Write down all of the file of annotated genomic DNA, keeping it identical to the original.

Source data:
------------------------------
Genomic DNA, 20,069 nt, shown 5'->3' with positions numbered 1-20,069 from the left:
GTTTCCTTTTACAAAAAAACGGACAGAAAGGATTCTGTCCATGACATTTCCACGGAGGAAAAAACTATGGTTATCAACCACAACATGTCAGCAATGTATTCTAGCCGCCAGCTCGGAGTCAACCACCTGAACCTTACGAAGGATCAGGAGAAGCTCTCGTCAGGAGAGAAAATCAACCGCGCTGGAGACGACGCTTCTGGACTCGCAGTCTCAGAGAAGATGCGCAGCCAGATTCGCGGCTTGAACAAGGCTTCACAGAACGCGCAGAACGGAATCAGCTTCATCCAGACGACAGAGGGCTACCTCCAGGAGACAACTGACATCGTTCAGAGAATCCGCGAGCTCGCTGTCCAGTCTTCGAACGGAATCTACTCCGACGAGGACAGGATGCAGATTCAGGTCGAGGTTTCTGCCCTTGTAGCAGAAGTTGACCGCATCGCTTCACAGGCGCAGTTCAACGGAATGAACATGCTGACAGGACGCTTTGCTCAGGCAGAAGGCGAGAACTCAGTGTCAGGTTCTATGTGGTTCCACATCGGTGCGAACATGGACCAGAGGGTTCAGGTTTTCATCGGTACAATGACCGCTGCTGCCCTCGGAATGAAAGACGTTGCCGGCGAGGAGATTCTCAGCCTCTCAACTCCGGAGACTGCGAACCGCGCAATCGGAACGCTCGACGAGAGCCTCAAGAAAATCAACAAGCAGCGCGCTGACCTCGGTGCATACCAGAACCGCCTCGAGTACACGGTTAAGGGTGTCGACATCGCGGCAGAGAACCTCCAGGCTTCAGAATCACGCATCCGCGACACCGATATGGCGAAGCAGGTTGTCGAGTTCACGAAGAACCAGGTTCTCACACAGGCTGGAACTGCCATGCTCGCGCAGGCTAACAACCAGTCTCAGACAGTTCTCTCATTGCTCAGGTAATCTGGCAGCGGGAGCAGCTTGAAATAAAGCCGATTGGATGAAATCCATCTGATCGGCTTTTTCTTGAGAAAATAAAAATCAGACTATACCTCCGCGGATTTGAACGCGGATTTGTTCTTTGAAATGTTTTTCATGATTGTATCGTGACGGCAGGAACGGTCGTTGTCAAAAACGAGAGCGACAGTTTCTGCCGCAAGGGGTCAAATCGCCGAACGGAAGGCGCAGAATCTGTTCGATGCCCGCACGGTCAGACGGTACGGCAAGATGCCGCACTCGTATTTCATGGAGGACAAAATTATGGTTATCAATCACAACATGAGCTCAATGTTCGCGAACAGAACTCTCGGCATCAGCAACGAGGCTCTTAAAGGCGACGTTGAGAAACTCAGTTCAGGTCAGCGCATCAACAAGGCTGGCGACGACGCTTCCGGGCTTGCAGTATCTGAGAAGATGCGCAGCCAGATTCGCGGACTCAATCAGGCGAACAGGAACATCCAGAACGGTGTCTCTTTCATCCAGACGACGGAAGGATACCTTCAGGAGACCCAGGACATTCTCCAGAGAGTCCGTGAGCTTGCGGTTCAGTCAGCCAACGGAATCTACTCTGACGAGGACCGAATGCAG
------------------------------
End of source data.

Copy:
Genomic DNA, 20,069 nt, shown 5'->3' with positions numbered 1-20,069 from the left:
GTTTCCTTTTACAAAAAAACGGACAGAAAGGATTCTGTCCATGACATTTCCACGGAGGAAAAAACTATGGTTATCAACCACAACATGTCAGCAATGTATTCTAGCCGCCAGCTCGGAGTCAACCACCTGAACCTTACGAAGGATCAGGAGAAGCTCTCGTCAGGAGAGAAAATCAACCGCGCTGGAGACGACGCTTCTGGACTCGCAGTCTCAGAGAAGATGCGCAGCCAGATTCGCGGCTTGAACAAGGCTTCACAGAACGCGCAGAACGGAATCAGCTTCATCCAGACGACAGAGGGCTACCTCCAGGAGACAACTGACATCGTTCAGAGAATCCGCGAGCTCGCTGTCCAGTCTTCGAACGGAATCTACTCCGACGAGGACAGGATGCAGATTCAGGTCGAGGTTTCTGCCCTTGTAGCAGAAGTTGACCGCATCGCTTCACAGGCGCAGTTCAACGGAATGAACATGCTGACAGGACGCTTTGCTCAGGCAGAAGGCGAGAACTCAGTGTCAGGTTCTATGTGGTTCCACATCGGTGCGAACATGGACCAGAGGGTTCAGGTTTTCATCGGTACAATGACCGCTGCTGCCCTCGGAATGAAAGACGTTGCCGGCGAGGAGATTCTCAGCCTCTCAACTCCGGAGACTGCGAACCGCGCAATCGGAACGCTCGACGAGAGCCTCAAGAAAATCAACAAGCAGCGCGCTGACCTCGGTGCATACCAGAACCGCCTCGAGTACACGGTTAAGGGTGTCGACATCGCGGCAGAGAACCTCCAGGCTTCAGAATCACGCATCCGCGACACCGATATGGCGAAGCAGGTTGTCGAGTTCACGAAGAACCAGGTTCTCACACAGGCTGGAACTGCCATGCTCGCGCAGGCTAACAACCAGTCTCAGACAGTTCTCTCATTGCTCAGGTAATCTGGCAGCGGGAGCAGCTTGAAATAAAGCCGATTGGATGAAATCCATCTGATCGGCTTTTTCTTGAGAAAATAAAAATCAGACTATACCTCCGCGGATTTGAACGCGGATTTGTTCTTTGAAATGTTTTTCATGATTGTATCGTGACGGCAGGAACGGTCGTTGTCAAAAACGAGAGCGACAGTTTCTGCCGCAAGGGGTCAAATCGCCGAACGGAAGGCGCAGAATCTGTTCGATGCCCGCACGGTCAGACGGTACGGCAAGATGCCGCACTCGTATTTCATGGAGGACAAAATTATGGTTATCAATCACAACATGAGCTCAATGTTCGCGAACAGAACTCTCGGCATCAGCAACGAGGCTCTTAAAGGCGACGTTGAGAAACTCAGTTCAGGTCAGCGCATCAACAAGGCTGGCGACGACGCTTCCGGGCTTGCAGTATCTGAGAAGATGCGCAGCCAGATTCGCGGACTCAATCAGGCGAACAGGAACATCCAGAACGGTGTCTCTTTCATCCAGACGACGGAAGGATACCTTCAGGAGACCCAGGACATTCTCCAGAGAGTCCGTGAGCTTGCGGTTCAGTCAGCCAACGGAATCTACTCTGACGAGGACCGAATGCAG